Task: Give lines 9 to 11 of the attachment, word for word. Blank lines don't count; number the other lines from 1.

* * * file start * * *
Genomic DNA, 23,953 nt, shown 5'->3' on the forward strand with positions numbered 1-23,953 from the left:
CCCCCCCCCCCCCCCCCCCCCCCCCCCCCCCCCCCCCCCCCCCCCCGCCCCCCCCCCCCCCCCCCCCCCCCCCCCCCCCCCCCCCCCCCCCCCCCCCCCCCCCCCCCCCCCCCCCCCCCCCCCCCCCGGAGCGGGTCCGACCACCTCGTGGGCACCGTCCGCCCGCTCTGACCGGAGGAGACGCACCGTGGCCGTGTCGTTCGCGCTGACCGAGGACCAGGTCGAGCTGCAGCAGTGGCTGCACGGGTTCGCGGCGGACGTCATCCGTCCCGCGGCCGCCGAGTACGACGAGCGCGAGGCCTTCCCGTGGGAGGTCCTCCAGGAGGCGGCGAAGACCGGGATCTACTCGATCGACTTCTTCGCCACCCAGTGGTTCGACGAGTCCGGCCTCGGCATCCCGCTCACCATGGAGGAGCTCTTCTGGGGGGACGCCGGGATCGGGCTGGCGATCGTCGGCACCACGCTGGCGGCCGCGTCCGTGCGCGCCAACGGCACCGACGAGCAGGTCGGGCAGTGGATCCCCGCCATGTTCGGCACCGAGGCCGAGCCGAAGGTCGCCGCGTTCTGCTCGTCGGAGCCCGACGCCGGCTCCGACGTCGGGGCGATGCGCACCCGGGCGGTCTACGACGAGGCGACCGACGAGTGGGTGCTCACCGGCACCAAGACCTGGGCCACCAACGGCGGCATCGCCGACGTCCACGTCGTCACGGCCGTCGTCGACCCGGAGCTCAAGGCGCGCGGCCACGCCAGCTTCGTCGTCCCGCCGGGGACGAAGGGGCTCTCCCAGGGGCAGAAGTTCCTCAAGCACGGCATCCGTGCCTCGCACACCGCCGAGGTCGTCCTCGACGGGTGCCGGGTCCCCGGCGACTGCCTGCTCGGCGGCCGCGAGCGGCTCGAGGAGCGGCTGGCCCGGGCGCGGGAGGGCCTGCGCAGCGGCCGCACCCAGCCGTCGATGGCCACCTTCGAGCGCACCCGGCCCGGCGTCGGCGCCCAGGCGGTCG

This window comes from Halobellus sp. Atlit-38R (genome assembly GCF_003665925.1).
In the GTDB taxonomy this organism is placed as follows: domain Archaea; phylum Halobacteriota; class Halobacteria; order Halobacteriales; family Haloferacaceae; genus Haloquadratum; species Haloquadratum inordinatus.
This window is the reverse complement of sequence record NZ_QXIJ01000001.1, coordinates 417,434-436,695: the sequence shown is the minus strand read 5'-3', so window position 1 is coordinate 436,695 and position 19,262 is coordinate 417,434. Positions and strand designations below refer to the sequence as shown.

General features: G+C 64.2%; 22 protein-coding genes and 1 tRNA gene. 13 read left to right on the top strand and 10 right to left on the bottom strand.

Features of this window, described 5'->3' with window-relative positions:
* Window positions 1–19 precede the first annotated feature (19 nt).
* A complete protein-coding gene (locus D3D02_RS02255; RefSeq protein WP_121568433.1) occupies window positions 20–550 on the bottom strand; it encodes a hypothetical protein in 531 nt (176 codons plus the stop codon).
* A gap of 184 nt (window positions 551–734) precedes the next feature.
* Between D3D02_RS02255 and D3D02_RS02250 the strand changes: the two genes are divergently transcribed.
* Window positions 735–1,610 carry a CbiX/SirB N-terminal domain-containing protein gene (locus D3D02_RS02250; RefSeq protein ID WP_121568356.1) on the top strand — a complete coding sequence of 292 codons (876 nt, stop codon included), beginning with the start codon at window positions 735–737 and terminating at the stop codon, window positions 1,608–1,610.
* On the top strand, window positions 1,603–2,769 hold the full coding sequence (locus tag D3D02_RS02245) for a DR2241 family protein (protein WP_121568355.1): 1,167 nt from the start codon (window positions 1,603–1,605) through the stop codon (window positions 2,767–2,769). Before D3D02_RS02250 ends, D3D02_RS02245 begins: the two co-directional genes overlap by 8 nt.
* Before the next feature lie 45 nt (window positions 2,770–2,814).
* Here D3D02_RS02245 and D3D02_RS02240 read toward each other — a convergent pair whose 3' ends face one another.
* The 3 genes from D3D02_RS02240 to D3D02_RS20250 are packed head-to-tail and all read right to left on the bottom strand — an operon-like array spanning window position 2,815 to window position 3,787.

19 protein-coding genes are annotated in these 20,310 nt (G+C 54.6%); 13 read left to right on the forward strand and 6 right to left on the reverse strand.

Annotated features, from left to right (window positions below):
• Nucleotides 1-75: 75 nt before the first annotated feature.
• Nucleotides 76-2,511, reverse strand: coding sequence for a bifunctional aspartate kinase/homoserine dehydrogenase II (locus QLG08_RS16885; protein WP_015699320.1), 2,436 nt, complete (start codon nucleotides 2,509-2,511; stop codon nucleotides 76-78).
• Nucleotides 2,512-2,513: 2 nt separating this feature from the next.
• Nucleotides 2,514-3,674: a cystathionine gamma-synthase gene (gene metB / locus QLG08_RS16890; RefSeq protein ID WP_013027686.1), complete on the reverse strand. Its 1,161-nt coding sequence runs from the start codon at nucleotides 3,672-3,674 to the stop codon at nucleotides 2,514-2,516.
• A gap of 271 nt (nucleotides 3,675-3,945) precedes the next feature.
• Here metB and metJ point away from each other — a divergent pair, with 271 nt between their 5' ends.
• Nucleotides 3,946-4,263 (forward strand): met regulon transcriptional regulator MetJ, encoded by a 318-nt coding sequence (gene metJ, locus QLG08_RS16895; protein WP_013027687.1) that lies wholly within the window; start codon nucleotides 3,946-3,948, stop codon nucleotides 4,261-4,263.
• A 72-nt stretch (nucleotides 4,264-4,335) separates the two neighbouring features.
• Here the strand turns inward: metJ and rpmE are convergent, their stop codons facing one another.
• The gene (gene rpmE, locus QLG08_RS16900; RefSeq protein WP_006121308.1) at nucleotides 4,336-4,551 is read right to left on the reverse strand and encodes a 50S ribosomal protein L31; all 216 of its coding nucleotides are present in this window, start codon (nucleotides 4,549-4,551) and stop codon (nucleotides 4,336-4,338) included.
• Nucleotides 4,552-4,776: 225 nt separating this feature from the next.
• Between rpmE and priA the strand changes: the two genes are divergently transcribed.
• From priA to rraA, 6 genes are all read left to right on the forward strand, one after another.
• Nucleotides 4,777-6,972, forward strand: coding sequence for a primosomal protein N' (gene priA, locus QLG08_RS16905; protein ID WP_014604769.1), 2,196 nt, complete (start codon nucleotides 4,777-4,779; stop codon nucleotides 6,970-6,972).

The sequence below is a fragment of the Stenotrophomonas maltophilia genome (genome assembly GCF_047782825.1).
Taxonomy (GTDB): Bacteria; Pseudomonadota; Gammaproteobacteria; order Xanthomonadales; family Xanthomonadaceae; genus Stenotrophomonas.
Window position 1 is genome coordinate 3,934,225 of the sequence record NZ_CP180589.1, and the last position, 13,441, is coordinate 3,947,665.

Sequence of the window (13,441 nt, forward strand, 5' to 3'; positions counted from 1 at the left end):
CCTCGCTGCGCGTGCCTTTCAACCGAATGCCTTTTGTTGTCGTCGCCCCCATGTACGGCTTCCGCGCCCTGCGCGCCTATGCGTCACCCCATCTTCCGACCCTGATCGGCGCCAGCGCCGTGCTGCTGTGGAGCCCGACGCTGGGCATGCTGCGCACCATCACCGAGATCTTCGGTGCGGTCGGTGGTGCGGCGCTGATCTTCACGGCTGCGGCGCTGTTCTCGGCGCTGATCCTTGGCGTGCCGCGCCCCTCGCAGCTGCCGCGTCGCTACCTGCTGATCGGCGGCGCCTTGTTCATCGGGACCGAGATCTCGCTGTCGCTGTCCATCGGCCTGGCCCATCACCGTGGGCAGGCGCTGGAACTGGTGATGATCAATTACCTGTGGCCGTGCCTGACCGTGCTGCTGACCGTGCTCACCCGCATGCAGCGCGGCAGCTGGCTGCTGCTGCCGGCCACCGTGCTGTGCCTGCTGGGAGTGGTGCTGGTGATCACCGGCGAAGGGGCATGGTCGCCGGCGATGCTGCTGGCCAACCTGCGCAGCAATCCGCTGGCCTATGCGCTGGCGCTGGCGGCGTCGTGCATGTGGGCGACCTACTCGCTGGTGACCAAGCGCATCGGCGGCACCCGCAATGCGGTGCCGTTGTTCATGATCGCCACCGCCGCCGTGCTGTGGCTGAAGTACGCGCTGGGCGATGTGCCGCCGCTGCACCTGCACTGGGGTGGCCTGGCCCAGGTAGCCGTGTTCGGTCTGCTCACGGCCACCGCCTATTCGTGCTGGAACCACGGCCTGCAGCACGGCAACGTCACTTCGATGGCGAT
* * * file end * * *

* A complete protein-coding gene (locus D3D02_RS02255; RefSeq protein WP_121568433.1) occupies window positions 20–550 on the bottom strand; it encodes a hypothetical protein in 531 nt (176 codons plus the stop codon).
* A gap of 184 nt (window positions 551–734) precedes the next feature.
* Between D3D02_RS02255 and D3D02_RS02250 the strand changes: the two genes are divergently transcribed.